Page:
Covid-19 vaccine unlikely to be available this year despite UK trials starting
A coronavirus vaccine is unlikely to be available before the year is out despite tens of millions of pounds being poured into UK trials that start imminently.
Health Secretary Matt Hancock confirmed £41 million of additional investment this week for vaccine research taking place at Oxford University and Imperial College London, with Oxford given the green light to start human trials on Thursday.
But Professor Chris Whitty, England’s chief medical officer, poured cold water on hopes that an impending vaccine could be the way out of the UK Covid-19 lockdown.
He told reporters at the daily Downing Street press briefing that some social distancing measures would need to stay in place until there was a vaccine or drug which reduced the severity of Covid-19.
“Until we have those, and the probability of having those any time in the next calendar year are incredibly small and I think we should be realistic about that, we’re going to have to rely on other social measures, which of course are very socially disruptive as everyone is finding at the moment,” he said.
His warning was in stark contrast to First Secretary of State Dominic Raab who told reporters there was “light at the end of the tunnel” after it was confirmed the UK had reached the peak of infections.
It comes as:
– The Government announced a new study to track Covid-19 in the population in a bid to understand the current rate of infection
– Foreign Secretary Mr Raab said the British public would accept the invasion of privacy entailed by the NHS coronavirus smartphone app which can trace their movements
– Backbench Tories increased the pressure on the Government to scale back the lockdown over fears prolonged restrictions could sink the economy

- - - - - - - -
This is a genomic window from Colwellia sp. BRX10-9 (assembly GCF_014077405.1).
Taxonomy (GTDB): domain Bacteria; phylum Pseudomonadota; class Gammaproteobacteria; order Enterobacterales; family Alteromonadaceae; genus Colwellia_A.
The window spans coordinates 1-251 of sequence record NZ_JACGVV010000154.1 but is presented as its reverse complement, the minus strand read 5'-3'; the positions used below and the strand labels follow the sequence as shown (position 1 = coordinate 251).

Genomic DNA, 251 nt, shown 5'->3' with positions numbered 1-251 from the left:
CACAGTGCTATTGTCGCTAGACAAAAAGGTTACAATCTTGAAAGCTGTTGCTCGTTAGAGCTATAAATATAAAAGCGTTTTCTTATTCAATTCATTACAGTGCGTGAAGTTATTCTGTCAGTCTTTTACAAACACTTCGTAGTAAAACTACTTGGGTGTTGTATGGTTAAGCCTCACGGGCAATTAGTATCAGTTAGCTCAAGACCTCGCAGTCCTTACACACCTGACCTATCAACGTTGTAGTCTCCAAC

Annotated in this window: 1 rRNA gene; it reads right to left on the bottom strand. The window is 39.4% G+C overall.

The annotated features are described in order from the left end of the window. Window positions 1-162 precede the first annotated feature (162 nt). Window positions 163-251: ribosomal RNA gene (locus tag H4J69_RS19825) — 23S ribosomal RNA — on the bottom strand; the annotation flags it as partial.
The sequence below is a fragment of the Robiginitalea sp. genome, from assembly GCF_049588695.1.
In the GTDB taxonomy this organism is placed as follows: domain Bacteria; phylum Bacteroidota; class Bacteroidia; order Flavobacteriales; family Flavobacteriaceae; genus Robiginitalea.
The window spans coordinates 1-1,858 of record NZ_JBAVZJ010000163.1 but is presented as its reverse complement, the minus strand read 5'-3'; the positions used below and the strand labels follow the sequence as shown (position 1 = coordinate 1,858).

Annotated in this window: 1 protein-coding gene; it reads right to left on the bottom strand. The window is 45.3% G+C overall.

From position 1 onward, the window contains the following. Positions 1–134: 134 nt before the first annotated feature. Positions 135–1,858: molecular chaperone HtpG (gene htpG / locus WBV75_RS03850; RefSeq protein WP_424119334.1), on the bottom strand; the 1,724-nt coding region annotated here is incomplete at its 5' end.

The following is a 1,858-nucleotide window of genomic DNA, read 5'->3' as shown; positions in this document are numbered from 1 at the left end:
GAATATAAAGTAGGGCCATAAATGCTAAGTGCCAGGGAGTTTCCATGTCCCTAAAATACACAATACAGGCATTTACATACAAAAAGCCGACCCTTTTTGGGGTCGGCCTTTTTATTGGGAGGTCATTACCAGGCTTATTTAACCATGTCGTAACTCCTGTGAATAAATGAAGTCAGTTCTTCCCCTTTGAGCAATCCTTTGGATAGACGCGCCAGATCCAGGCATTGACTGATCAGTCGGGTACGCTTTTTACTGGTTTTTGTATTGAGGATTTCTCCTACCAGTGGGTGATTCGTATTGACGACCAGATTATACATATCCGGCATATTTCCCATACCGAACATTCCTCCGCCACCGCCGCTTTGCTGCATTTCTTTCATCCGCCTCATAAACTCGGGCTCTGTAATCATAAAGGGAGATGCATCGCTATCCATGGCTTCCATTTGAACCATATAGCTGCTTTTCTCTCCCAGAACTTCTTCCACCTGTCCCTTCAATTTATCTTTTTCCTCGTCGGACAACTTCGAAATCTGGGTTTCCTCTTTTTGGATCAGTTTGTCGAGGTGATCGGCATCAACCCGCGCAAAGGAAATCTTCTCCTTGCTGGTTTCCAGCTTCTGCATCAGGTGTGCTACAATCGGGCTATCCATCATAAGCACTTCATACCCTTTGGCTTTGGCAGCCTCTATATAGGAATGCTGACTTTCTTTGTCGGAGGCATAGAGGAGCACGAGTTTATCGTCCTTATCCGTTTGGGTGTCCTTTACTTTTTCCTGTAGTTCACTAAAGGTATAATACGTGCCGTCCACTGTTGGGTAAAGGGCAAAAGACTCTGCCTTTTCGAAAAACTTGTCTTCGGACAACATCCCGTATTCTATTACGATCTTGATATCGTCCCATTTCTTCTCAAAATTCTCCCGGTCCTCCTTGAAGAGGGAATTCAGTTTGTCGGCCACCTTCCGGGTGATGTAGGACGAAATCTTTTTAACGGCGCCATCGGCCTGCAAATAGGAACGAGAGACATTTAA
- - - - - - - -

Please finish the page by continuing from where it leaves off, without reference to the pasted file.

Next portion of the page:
– The armed forces will be used to scale-up testing as ministers mull how to lift social distancing restrictions
According to the Times, Tory MPs vented concerns about the impact the lockdown was having on the economy during a gathering of the backbench 1922 Committee on Wednesday, as Parliament continued its new “hybrid” arrangement of operating with social distancing restrictions in place.
Sir Geoffrey Clifton-Brown reportedly called for a “gradual, step-by-step” easing of the lockdown in the next two to three weeks.
“That will inevitably mean that there will be, at each time, more coronavirus cases. And we just have to accept that,” the committee’s treasurer told the paper.
The lockdown measures are due to next be reviewed on May 7 and Health Secretary Matt Hancock, in an indication the lockdown will be eased then, said he was preparing to ramp up contact tracing on a “large scale” as a way of keeping the virus under control.
The Government, along with the Office for National Statistics, has announced that 20,000 households in England are being contacted to take part in the first-wave of the research designed to understand how the deadly bug has spread across the country, with initial findings expected in early May.
All participants will provide a nose and throat swab to test for whether or not they currently have the virus, while adults in some 1,000 of the households will provide a blood sample to find out what proportion of the population has developed antibodies to Covid-19.
In the Commons on Tuesday, Mr Hancock said he was confident the country was at the peak of the outbreak but stressed that continued social distancing was currently needed to bring the number of new cases down.
He also said a contact tracing app which will alert people if they have been in contact with somebody with the virus and should self-isolate was currently in trials.
The BBC reported that testing of the new technology was being carried out at RAF Leeming, a base in North Yorkshire.
The broadcaster said the app currently tells users “you need to isolate yourself and stay at home” if they are deemed to be showing symptoms or have come into close contact with another app user who has Covid-19 symptoms.
General Sir Nick Carter, chief of the defence staff, said armed forces personnel were involved in rolling out “pop-up” testing centres as part of efforts to test those living even in remote areas of the country.
The Department of Health said 18,100 patients had died in hospital after testing positive for coronavirus in the UK, as of 5pm on Tuesday, up by 763 from 17,337 the day before.